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How can I suppress larsens when mixing with Logic ?

Discussion in 'Logic Pro X' started by Vincent Kenis, Jul 29, 2013.

  1. Vincent Kenis

    Vincent Kenis New Member

    Dear Xers & 9ers

    I recorded a band live, unfortunately there was quite a lot of near-larsen ringing in the monitors on stage. When mixing I tried to fix the prob using the standard EQ, with mixed results: actually there seem to be more frequencies to suppress than there are bands available on the EQ, the frequency of some ringings is really hard to spot, and the end result sounds really weak. I heard about automatic detection of larsens in PAs and would like to know if something using the same principle (but "offline") in available in Logic X, and if not does it exist as a 3d party plug-in ?

    In any case, I'd love to hear about any non-automated makeshift trick in 9 or X to cure the problem !

    Thank you
     
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  3. Fabulowsky

    Fabulowsky Member

    IMHO, you could attenuate it but your audio recording quality is going to suffer and heavily pay the price because the larsen will overlap with useful frequency ranges, therefore even with narrower Q's you are going to either kill your input signal quality or not remove enough of it.
    If possible, next time position the vibrating elements and/or monitors differently so that the resonant parts don't vibrate enough to kill your recordings and make sure your levels are ok (ie not too high).
     
  4. Vincent Kenis

    Vincent Kenis New Member

    Thank you, unfortunately there will be no "next time"... subsidiairy question: since there are not enough bands in the channel EQ plug-in to treat all larsen frequencies, would the audio suffer even more if I put 2 eq's in series to take care of the problem ?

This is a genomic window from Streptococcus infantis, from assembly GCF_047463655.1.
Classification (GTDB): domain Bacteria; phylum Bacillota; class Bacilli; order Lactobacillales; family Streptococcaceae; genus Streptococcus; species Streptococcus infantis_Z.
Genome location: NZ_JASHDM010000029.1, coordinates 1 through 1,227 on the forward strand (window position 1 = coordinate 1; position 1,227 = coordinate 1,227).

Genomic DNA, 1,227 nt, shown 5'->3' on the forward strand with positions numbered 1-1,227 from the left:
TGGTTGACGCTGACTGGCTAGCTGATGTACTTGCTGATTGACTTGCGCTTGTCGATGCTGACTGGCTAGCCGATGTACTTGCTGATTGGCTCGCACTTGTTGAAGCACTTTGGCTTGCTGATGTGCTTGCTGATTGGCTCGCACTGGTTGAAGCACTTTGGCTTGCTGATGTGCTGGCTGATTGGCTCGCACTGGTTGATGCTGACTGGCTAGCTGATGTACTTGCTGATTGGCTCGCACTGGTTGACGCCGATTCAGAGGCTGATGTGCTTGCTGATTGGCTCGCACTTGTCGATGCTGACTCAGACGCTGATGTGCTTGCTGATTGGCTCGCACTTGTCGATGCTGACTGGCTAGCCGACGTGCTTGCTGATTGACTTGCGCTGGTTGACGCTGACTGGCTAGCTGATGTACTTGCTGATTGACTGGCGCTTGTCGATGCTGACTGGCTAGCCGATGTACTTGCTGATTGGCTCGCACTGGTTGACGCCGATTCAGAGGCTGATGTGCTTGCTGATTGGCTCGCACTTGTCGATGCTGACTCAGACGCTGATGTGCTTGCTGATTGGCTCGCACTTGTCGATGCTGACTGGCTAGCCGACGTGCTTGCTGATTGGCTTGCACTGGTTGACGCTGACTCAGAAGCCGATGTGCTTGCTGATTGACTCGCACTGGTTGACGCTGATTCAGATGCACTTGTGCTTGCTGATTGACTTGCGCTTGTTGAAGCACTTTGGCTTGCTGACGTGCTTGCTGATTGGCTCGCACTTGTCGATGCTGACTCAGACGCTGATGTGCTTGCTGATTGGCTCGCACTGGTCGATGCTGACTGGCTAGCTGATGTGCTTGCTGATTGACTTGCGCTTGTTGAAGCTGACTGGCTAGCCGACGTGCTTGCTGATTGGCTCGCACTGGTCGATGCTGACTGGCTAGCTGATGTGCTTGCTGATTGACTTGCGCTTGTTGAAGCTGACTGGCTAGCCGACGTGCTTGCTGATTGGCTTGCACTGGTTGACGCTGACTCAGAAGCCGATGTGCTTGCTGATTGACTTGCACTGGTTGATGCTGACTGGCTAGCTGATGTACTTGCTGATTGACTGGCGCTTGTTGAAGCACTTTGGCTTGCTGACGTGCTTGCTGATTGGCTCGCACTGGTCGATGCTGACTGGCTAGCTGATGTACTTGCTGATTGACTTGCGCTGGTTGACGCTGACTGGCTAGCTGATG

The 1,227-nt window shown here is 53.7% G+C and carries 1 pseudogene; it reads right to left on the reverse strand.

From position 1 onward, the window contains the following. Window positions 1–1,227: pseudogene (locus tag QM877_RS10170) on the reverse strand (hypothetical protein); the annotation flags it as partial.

5. HKC

    HKC Senior member

    I had to google what Larsen frequencies are :)
    It turns out that it's audio feedback and Larsen is the Danish guy who first explained why it occurs. It strange that in Denmark we call it feedback and other places it's known as Larsen ringing. I wonder why Danes don't call it something with Larsen :)
    Anyway I agree with the other post. As narrow as possible and if one eq isn't enough then use 2 but of course only your ears can decide when to stop. And have a visual thing like the multimeter open so you can see where the problems are.
    Also of course use automation to keep their ugly heads down. I doubt that you can get completely rid of it but depending on the type of music it can also send a signal of it being alive, kicking and dangerous. Not that great if it's a classical flute concert though. It's gonna take a lot of squealing to make that dangerous :)

    It can only be a problem on a few tracks or what. If not it must have been hell for the band playing the gig.
     
  6. daveyboy

    daveyboy Senior member

    I use Izotope RX2 for this kind of surgery. I think there's a working demo of it. You can see the problem spots and then attenuate them or replace them.


    Sent from my iPad using Tapatalk
     
  7. forgetr

    forgetr Member

    +1 on iZotope RX. The Advanced version is completely worth the money. They're about to come out with RX 3 pretty soon.
     
  8. Vincent Kenis

    Vincent Kenis New Member

    Thank you all, will check out Izotope !

    Since these ringing tones are not funamentally different from the sound produced by naturally reverberating spaces, wouldn't it be possible to memorize the characteristics of the larsen ringing just like you record an impulse response, and then apply that "reverb" out of phase ? just thinking out loud...
     
  9. mt100uk

    mt100uk Senior member

    Another vote for RX here
     

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